The eurozone crisis has focused attention on debt-burdened Greece spiraling into decline. Meanwhile, Portugal is seen as the international creditors’ poster-child for obediently slashing spending and welfare benefits.
Nevertheless, the Portuguese national debt continues to grow, and the country is mired in recession and soaring unemployment.
The Portuguese national character has long been identified with Fado music. Raquel Freire, an activist with the local Occupy movement, says the melancholy style helps explain decades of resignation.
“Fado was saying, we have a destiny — we are poor and humble,” she says. “It is our tragic destiny, we cannot do anything against it.”
But after months of deep budget cuts and tax hikes, Portuguese are beginning to react. A protest rally was organized by the largest trade union on Feb. 11, and the slogans echoed its leftist ideology.
Analysts were surprised by the huge turnout, the biggest in 30 years. People of all ages and professions vented their anger and impatience.
Costume designer Tania Marques, 33, says that times are so bad that she’s thinking of going back to live with her parents in northern Portugal
“This is hitting the bottom line, this is too much,” she says. “I have to stop dreaming and readjust my life.”
Antonio Nabarrete, a 56-year-old schoolteacher, says the government has slashed his salary by 28 percent.
“We lost our salaries and you have young without employment, and you have old people without money,” he says. “And so there is no future for a country like that.”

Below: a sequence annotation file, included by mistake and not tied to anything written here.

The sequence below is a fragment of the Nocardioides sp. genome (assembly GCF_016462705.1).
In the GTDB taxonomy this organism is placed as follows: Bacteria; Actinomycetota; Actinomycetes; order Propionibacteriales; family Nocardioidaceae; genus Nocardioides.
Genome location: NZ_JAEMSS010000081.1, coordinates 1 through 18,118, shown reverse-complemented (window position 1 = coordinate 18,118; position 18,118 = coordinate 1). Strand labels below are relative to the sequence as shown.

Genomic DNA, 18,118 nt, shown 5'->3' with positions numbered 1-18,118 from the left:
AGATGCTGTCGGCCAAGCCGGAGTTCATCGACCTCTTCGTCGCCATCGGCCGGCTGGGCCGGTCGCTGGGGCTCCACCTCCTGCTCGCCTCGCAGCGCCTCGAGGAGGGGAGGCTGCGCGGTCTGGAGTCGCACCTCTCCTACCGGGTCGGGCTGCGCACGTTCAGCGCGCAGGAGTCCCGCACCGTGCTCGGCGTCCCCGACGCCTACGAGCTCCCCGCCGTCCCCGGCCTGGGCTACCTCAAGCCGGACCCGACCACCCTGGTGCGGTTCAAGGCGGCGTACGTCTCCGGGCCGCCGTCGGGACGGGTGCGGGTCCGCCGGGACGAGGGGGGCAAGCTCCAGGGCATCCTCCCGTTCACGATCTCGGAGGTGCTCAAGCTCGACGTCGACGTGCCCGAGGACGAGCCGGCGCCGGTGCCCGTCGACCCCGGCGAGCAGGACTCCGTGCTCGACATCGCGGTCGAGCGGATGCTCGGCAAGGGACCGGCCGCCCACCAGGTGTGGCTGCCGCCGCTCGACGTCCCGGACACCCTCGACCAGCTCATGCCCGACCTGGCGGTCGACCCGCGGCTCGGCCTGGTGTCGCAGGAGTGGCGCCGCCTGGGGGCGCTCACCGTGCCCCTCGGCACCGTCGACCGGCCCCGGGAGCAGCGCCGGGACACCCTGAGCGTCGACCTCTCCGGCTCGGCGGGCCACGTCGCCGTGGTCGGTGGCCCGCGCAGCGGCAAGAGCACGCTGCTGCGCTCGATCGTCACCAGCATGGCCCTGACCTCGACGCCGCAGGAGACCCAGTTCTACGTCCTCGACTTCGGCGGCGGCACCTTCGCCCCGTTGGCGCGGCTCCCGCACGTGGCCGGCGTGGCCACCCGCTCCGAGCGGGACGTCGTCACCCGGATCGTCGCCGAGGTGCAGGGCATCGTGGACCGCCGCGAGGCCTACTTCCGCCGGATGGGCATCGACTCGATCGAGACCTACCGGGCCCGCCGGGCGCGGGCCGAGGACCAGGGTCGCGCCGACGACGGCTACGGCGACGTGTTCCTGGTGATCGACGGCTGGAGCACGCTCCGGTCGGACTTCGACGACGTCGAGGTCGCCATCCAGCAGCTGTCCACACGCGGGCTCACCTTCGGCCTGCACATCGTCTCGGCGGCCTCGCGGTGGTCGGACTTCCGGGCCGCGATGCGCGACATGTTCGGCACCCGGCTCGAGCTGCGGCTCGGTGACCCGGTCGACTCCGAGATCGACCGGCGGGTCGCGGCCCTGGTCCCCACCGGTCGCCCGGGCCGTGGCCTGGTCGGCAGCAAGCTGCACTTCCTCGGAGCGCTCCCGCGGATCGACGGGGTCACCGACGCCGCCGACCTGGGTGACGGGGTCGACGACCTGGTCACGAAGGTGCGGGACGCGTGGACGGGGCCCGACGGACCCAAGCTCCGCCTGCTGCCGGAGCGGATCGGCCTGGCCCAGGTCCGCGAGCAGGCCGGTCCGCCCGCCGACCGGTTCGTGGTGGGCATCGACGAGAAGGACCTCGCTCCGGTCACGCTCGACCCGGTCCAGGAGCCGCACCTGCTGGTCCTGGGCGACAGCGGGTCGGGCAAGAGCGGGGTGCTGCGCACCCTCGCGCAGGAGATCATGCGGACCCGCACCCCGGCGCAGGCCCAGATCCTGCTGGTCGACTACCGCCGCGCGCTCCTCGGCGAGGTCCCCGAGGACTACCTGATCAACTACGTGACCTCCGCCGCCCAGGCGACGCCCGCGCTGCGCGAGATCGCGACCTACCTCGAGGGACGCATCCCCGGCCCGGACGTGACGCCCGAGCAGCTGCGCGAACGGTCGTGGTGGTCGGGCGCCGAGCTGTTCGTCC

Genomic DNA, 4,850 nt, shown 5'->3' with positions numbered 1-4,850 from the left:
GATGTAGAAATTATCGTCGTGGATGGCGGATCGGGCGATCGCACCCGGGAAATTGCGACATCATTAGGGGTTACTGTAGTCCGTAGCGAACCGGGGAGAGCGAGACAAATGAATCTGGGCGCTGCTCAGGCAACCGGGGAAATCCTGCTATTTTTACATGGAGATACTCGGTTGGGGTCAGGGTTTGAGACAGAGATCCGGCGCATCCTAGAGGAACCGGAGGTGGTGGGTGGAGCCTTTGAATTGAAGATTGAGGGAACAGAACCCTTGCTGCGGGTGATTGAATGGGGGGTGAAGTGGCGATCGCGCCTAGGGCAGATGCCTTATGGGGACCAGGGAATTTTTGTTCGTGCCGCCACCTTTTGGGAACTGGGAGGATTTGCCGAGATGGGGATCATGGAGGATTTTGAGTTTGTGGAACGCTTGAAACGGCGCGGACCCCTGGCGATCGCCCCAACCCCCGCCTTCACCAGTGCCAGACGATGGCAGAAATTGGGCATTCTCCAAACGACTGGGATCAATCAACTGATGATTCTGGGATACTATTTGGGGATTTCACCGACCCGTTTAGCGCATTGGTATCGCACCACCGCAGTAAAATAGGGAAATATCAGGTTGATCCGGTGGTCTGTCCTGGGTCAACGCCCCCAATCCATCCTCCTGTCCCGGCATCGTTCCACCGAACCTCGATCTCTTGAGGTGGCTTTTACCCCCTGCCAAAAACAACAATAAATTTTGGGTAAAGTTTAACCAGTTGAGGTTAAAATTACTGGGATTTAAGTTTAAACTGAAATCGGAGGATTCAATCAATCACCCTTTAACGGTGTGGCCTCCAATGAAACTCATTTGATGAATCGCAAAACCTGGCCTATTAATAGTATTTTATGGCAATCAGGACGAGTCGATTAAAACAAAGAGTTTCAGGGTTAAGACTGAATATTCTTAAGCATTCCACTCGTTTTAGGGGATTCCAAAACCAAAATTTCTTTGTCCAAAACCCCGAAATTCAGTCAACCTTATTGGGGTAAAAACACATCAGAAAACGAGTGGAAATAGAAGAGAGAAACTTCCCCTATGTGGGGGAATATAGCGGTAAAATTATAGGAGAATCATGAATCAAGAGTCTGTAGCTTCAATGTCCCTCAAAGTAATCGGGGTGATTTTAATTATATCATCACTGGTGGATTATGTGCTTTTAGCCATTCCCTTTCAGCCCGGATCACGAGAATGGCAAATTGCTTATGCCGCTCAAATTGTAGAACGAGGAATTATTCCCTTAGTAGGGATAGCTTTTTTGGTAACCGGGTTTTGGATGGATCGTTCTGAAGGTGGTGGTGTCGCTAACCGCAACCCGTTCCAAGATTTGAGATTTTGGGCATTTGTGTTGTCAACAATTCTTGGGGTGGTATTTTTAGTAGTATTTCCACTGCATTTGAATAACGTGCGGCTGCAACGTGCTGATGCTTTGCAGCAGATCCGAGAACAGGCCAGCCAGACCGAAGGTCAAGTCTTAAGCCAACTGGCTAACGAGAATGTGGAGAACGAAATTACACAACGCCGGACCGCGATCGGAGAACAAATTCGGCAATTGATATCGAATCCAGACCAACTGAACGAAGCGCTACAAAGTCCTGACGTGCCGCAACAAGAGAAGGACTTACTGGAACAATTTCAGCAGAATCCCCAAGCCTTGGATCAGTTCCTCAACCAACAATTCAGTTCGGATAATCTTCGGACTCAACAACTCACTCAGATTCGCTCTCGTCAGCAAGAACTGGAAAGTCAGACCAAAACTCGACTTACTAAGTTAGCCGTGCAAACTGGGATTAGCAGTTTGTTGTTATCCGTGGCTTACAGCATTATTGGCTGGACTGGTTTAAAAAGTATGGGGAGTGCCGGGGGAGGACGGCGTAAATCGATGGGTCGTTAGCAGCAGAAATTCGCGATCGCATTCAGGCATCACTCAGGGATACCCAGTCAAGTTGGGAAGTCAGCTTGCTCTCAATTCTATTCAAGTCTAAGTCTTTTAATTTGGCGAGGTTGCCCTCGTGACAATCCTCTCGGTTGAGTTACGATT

Last May, Portugal received a $104 billion bailout from the European Union and International Monetary Fund, in exchange for deep spending cuts and structural reforms.
While the budget deficit was cut by more than a third, the economy is rapidly shrinking, consumption has plummeted, and unemployment has soared to 14 percent. Among the young, it reaches 30 percent.
Signs Of Crisis
On the streets of Lisbon, the signs of crisis are everywhere: shuttered shops; homeless people sleeping in doorways; and more and more people begging.
One of the most striking images is near-empty vegetable markets that have become out of reach for the average family. After a decade of easy credit, Portuguese are scrambling to make ends meet.
Avenida da Liberdade is lined with elegant boutiques. But its wide sidewalks now host a flea market.
At one table, Anna Claudia, 42, displays dusty old objects she collects from friends. A single mother, she lost her job at a mobile phone company two years ago.
“Two, three, five years ago, you can buy a car, you can buy a house, you can buy everything, because the banks give you money,” she says. “And then they cut everything -– chop, chop, chop: no jobs, nothing — and now it’s impossible to live.”
Unlike Greece, Portugal enjoys EU political support that Athens can only dream about. And yet, both countries’ debt is rising. And this year, Portugal’s economy will shrink as much as Greece’s.
More and more Portuguese worry they’re going to follow in Greece’s footsteps.
Fears Of A Downward Spiral
Pedro Santos Guerreiro, editor of the financial daily Negocios, fears European leaders have lost control of the crisis.
“We have all reasons to fear that we may enter this debt cycle of Greece,” says Guerreiro, “which is: Austerity brings more recession, which brings austerity that brings more austerity — and then you are eating your babies and your sons.”
Occupy activist Raquel Freire says the austerity measures imposed by the European Union are sacrificing Portugal’s next leadership generation.
“You are suiciding the most studied, most capable, the most well-prepared generation that ever existed in our country,” Freire says. “All my friends are working in supermarkets, and they studied law, economics.
Like neighboring Spain and Greece, Portugal came out of a dictatorship less than 40 years ago.
And, as in the other countries, the first generation to grow up and be educated in a fully democratic system is paying the highest price for the eurozone crisis.